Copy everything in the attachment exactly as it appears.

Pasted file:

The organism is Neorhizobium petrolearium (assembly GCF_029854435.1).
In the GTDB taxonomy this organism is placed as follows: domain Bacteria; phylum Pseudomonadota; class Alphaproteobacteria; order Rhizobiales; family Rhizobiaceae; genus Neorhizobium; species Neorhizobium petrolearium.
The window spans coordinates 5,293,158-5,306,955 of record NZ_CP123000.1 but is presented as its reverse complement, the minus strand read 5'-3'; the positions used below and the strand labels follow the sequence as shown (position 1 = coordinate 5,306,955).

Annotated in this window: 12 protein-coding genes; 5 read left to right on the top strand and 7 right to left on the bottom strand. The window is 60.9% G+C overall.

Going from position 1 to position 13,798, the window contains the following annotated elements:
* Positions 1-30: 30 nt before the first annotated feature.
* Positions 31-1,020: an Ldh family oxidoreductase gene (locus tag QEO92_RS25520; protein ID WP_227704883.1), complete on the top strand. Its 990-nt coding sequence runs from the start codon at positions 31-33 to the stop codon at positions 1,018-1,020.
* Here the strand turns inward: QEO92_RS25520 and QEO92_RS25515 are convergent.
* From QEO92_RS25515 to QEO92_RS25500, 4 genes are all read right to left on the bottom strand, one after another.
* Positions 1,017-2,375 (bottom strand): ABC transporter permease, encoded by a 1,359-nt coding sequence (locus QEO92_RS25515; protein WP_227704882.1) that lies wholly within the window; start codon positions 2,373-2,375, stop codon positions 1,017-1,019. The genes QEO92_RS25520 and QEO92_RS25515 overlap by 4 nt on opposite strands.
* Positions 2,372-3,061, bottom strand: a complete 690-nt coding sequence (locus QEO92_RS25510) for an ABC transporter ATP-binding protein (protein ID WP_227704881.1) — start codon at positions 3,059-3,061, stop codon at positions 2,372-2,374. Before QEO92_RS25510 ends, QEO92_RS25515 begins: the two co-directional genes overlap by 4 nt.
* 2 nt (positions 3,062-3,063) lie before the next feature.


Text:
The organism is Neorhizobium petrolearium (assembly GCF_029854435.1).
In the GTDB taxonomy this organism is placed as follows: domain Bacteria; phylum Pseudomonadota; class Alphaproteobacteria; order Rhizobiales; family Rhizobiaceae; genus Neorhizobium; species Neorhizobium petrolearium.
The window spans coordinates 5,293,158-5,306,955 of record NZ_CP123000.1 but is presented as its reverse complement, the minus strand read 5'-3'; the positions used below and the strand labels follow the sequence as shown (position 1 = coordinate 5,306,955).

Annotated in this window: 12 protein-coding genes; 5 read left to right on the top strand and 7 right to left on the bottom strand. The window is 60.9% G+C overall.

Going from position 1 to position 13,798, the window contains the following annotated elements:
* Positions 1-30: 30 nt before the first annotated feature.
* Positions 31-1,020: an Ldh family oxidoreductase gene (locus tag QEO92_RS25520; protein ID WP_227704883.1), complete on the top strand. Its 990-nt coding sequence runs from the start codon at positions 31-33 to the stop codon at positions 1,018-1,020.
* Here the strand turns inward: QEO92_RS25520 and QEO92_RS25515 are convergent.
* From QEO92_RS25515 to QEO92_RS25500, 4 genes are all read right to left on the bottom strand, one after another.
* Positions 1,017-2,375 (bottom strand): ABC transporter permease, encoded by a 1,359-nt coding sequence (locus QEO92_RS25515; protein WP_227704882.1) that lies wholly within the window; start codon positions 2,373-2,375, stop codon positions 1,017-1,019. The genes QEO92_RS25520 and QEO92_RS25515 overlap by 4 nt on opposite strands.
* Positions 2,372-3,061, bottom strand: a complete 690-nt coding sequence (locus QEO92_RS25510) for an ABC transporter ATP-binding protein (protein ID WP_227704881.1) — start codon at positions 3,059-3,061, stop codon at positions 2,372-2,374. Before QEO92_RS25510 ends, QEO92_RS25515 begins: the two co-directional genes overlap by 4 nt.
* 2 nt (positions 3,062-3,063) lie before the next feature.